6 Ways to Exercise the Mind

Mental wellbeing is moving to the top of the health agenda. It has been widely acknowledged for quite some time that we don’t need to look after just our bodies but also our minds. Too many of us spend our time vegetating in front of the TV or indulging in listless and witless pursuits. This is seriously remiss. It’s thanks to medical science that we now live so much longer than even only a few decades ago, but if we don’t make sure that our brains are kept fit, they will fail us while the rest of our physical being sails on without a fully alert pilot at the wheel. Fortunately, there are plenty of activities you can do to keep the mind in good shape. Many of them are simple, quite a few are fun, and most of them are cheap.


Yes, books. Or good quality magazines. Either would be fine. It could be fiction or nonfiction. You don’t have to curl up with a copy of War and Peace, but it should perhaps be a book that is up with your reading age and has a degree of substance – read reviews maybe to find something suitable. Don’t forget that the choice is enormous. Remember, too, that while there are public libraries, reading doesn’t have to cost the earth. If, however, you simply must own that book, there are thrift stores stacked with decent reads, and online retailers with bargains galore. Take your time, choose what suits you best, and retire to the couch for as long as you like.

Test Your Recall

Perhaps you played Kim’s Game when you were a Boy or Girl Scout. Remember? A number of items were placed on a tray, and you and the rest of the troop had, say, a minute to commit them to memory. Then a cloth was placed over them and everyone wrote down as many of the objects as he or she could recall. The winner was the one who remembered the most. Simple. So effective a way of keeping your brain on its toes, it shouldn’t be a game you ever feel too old to play.

Create your own version: Write out a shopping list, put it away in a drawer, and after an hour or so, try to remember everything you put down. No peeking. Create other lists and see if your powers of recall work regardless of what you’re trying to remember. This is easy and free and can occupy your mind while taking a bath, walking the dog, or mowing the lawn.

Puzzles and Games

The classic crossword, especially those with the fiendish cryptic clues, has to be good for the brain. Sudoku also helps to keep those little gray cells humming. Chess – whether a solid board between you and your partner, or online against invisible foes, or one of the many mind-boggling puzzles that infect the newspapers, magazines and the net – is great food for the mind. By all accounts, you don’t even need to be any good at the game for it to exercise the intellect. What matters is that you engage the brain. It may be that you find that the more you play, the more you improve. In which case, you could be on the road to a degree of mental health you’ve not enjoyed for quite a while. Backgammon, anyone?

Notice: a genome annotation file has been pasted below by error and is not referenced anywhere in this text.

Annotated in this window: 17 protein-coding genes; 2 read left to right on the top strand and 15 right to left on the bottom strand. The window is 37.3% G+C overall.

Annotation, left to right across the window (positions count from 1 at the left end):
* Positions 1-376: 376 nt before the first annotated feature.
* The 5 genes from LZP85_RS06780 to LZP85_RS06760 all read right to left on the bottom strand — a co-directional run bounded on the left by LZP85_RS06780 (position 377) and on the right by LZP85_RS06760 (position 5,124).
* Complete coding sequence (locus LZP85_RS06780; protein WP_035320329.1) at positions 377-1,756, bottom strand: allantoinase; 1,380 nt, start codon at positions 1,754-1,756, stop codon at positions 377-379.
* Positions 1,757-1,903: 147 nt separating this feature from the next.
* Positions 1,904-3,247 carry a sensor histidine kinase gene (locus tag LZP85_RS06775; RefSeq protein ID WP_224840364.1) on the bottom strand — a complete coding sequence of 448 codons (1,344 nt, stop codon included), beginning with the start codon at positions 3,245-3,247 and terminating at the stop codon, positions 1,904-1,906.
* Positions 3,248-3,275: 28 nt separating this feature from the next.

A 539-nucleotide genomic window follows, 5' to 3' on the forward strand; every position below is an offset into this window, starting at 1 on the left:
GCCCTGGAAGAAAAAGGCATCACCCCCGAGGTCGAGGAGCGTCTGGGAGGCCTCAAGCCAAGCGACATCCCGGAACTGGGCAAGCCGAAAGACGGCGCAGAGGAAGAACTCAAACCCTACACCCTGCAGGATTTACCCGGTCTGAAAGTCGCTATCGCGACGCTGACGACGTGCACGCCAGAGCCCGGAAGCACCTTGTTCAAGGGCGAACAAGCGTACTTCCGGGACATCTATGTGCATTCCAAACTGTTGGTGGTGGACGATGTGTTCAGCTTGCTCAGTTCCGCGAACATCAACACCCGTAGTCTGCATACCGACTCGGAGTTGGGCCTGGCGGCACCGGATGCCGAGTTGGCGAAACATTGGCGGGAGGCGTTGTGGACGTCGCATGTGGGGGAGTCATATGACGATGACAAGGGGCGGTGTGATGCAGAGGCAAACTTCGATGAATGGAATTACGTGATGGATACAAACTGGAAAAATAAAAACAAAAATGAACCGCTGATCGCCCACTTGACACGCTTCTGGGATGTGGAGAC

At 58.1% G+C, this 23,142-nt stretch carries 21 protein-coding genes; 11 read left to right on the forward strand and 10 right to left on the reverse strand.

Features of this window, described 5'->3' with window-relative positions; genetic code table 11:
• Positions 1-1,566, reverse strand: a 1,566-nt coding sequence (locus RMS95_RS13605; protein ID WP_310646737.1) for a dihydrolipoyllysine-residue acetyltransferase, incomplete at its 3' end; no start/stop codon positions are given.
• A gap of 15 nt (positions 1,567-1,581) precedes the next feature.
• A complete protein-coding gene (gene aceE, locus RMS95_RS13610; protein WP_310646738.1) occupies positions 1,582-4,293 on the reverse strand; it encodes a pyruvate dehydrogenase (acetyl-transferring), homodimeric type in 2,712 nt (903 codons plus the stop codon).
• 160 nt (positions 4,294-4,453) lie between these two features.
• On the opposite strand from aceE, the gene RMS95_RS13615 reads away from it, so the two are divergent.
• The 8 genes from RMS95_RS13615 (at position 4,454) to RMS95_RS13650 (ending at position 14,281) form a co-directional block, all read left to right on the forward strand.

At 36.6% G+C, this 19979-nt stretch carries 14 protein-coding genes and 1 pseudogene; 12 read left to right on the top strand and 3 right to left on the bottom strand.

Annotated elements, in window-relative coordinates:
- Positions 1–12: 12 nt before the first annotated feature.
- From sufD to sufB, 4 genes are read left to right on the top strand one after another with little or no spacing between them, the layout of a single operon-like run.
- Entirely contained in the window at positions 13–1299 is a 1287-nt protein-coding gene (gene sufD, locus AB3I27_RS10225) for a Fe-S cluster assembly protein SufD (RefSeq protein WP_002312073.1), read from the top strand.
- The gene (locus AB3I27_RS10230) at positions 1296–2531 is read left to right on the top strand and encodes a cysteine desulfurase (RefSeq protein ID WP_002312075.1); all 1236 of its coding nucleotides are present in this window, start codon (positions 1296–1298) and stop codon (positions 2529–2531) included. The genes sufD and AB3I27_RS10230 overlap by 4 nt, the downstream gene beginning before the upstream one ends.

Learn a Language

Studying a second language is a highly recommended mental gym that uses oodles of thinking capacity. Absorbing new words and tackling new language rules can expand the intellect, improve problem-solving, and sharpen and enhance the memory. Not only that, but being proficient in more than one language has been shown to lead to a healthier mental condition in old age and delay possible dementia.

Language learning can, it seems, keep the brain fully functioning for longer. It’s probably a good idea, though, to forget how much a drag it was at school getting a handle on all those irregular German verbs. It absolutely doesn’t have to be like that. What’s offered by the likes of Talk in French, for example, is the kind of approach to second language learning that could make you forget the tedium of the classroom.

Take up a Musical Instrument

Loads of evidence suggests that learning something that is both complex and new is great exercise for the aging mind. Perhaps you could choose an instrument that is not likely to tax you overmuch, and one that won’t upset the neighbors. Either way, the processes involved in reading music, playing the instrument, and reproducing tunes will all do wonders for your brain as well as satisfy your aesthetic sensibilities. It doesn’t even need to be an instrument: Why not join a choir? Maybe, like with the chess, you’ll discover a talent that you never even knew you had.


That’s right, physical exercise. Without a regular supply of oxygen, your brain can’t hope to function at its peak. Any form of exercise, from swimming to tai chi, as long as it doesn’t put you in danger, has got to be good for mind, body, and even the soul. In addition, it should never be forgotten that without a decent diet to accompany a regular workout, you may be negating some of the positives. Bear in mind, too, that while pretty much any kind of physical activity is good for you, the daily stroll to the mailbox might need to be supplemented with something a little more vigorous if you are to feel the benefit. If golf is your bag, don’t use a cart.

Something like two thousand years ago, Juvenal, the Latin poet, suggested that the best thing to hope for in life was mens sana in corpore sano, a healthy mind in a healthy body. It would be a very big mistake not to pay at least some heed to such a necessary wish made so conspicuous by its simple wisdom. Look after your body and, in turn, it will look after your mind and vice versa.

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